He stood still in the hay field for a moment, not trusting his ears. Everything he heard now was suspect. The same went with his vision. Nothing was as it should be anymore. Degeneration of, well, everything was upon him.

He thought he heard it once again and decided it may be worth checking out. He was standing by the stalled tractor in the six acres of the hay field. The swather, sitting uselessly behind him, couldn’t work unless something was actually pulling it. He had been fixing it long enough that the field dust had already settled. Now, with the chirping of the telephone beckoning him, he had an excuse to get the tools from the barn. He stood up slowly, not wanting to strain his back out of place. It was difficult to admit the loss of youth at first, but after acceptance, he continued on the best he could.

His neighbors checked up on him, slyly they thought. He knew they were worried about him being all alone on the farm. He graciously accepted the casseroles and pies and invitations to the after-harvest barbeques. He wasn’t a curmudgeon, but farming takes a lot of work and farming was all that he knew to do.

His thick fingers securely twisted the nut so he wouldn’t lose it. He turned toward the barn, one steady foot in front of the other. At least he had already swathed the area he had to walk through. The weight of the last five years had hunched his shoulders forward a little more than before and he was glad he only had a few hundred yards.

The phone chirped again. He didn’t walk any faster; he was pretty content with the answering machine taking over and he would return the call if it was important. That would wait, too, because there was a phone in the barn which was quite a bit closer than the house. If it happened that it was still ringing when he was in the barn, then he would answer that one. Especially since she died three years before. His love and his motivation for life had left him after two years of prayers, medicine, and together beating the doctor’s prognosis time and time again. She finally succumbed to death. All he could do was stand helplessly by, wishing for a little more time just to be with her. He felt deep down that it was one of those forever moments. He had been ready to say goodbye, yet knew no one could truly be ready for such things.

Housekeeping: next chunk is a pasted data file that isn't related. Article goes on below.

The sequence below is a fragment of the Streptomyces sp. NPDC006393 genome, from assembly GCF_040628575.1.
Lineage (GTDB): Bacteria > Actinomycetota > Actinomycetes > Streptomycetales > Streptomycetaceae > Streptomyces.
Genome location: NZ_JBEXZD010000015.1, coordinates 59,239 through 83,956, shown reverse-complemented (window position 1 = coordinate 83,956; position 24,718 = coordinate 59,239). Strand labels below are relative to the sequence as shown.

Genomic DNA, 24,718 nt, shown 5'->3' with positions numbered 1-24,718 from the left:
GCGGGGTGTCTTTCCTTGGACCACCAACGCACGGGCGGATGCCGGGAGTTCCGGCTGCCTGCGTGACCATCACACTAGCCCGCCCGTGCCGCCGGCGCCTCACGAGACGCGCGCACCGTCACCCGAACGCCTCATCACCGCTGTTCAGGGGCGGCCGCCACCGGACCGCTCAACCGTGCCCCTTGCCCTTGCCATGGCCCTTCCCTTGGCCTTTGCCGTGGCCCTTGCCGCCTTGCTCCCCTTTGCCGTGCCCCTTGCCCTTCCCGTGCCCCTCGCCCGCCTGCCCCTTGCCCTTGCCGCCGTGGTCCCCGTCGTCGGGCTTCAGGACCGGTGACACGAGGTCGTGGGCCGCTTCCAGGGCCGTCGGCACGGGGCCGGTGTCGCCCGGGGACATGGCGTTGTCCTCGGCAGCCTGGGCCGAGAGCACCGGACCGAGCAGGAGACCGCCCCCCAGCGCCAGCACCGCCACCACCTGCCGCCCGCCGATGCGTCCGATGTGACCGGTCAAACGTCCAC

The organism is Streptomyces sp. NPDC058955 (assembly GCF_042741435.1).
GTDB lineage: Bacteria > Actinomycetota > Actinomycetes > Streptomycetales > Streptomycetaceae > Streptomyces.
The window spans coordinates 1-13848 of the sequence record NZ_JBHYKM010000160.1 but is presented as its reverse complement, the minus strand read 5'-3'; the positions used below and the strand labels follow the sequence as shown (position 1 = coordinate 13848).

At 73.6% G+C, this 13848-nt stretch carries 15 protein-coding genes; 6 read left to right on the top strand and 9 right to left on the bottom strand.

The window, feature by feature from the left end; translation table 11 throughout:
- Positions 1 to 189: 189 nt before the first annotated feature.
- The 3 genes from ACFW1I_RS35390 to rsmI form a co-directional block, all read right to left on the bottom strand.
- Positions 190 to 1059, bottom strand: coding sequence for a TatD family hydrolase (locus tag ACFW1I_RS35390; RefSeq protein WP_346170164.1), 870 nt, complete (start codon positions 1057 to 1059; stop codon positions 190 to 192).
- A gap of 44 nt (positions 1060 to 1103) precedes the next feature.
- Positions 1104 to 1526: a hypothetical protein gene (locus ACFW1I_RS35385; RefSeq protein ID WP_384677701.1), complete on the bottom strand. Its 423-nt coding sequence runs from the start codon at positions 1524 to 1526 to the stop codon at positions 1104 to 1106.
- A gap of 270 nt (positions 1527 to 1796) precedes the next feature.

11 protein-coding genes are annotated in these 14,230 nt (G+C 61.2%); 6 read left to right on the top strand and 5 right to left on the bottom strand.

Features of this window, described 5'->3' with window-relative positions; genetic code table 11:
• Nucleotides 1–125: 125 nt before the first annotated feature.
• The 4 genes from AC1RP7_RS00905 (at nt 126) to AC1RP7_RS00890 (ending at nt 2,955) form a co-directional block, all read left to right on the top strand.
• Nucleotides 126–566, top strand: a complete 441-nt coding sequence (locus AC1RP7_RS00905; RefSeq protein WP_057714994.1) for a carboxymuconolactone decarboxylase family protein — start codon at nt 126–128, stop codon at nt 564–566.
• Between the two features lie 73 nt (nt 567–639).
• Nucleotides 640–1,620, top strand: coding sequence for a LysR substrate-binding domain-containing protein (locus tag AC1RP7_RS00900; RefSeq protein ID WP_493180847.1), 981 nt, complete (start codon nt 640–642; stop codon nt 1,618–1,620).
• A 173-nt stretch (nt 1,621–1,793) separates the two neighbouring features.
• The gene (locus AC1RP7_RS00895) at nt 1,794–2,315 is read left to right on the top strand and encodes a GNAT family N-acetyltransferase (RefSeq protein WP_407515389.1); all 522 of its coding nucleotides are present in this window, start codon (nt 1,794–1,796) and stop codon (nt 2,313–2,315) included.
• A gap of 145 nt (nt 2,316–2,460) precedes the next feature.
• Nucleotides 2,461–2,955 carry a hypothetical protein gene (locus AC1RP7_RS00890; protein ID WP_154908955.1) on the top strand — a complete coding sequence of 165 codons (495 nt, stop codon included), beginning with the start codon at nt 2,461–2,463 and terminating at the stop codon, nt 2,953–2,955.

It used to drive her crazy when he used the barn phone so much. Still, it was also easier to call each other for the little needs they had shared together. Supper was ready. Do you know where this or that is? I’m ready to go, are you? Even though he could do whatever he wanted now, it didn’t change his habits. He still used the barn phone and still wished he could hear her voice coming from the house phone.

And then he did. He fumbled the phone at first when he thought he was mis-hearing it, but once he was able to clear the clouds out of his thoughts, he called out her name.


And then, nothing. In this world, the old, lonely farmer was gone. Yet he knew that it wouldn’t ever be gone, just different.


One thought on “Dust

Go ahead. Everyone's watching.

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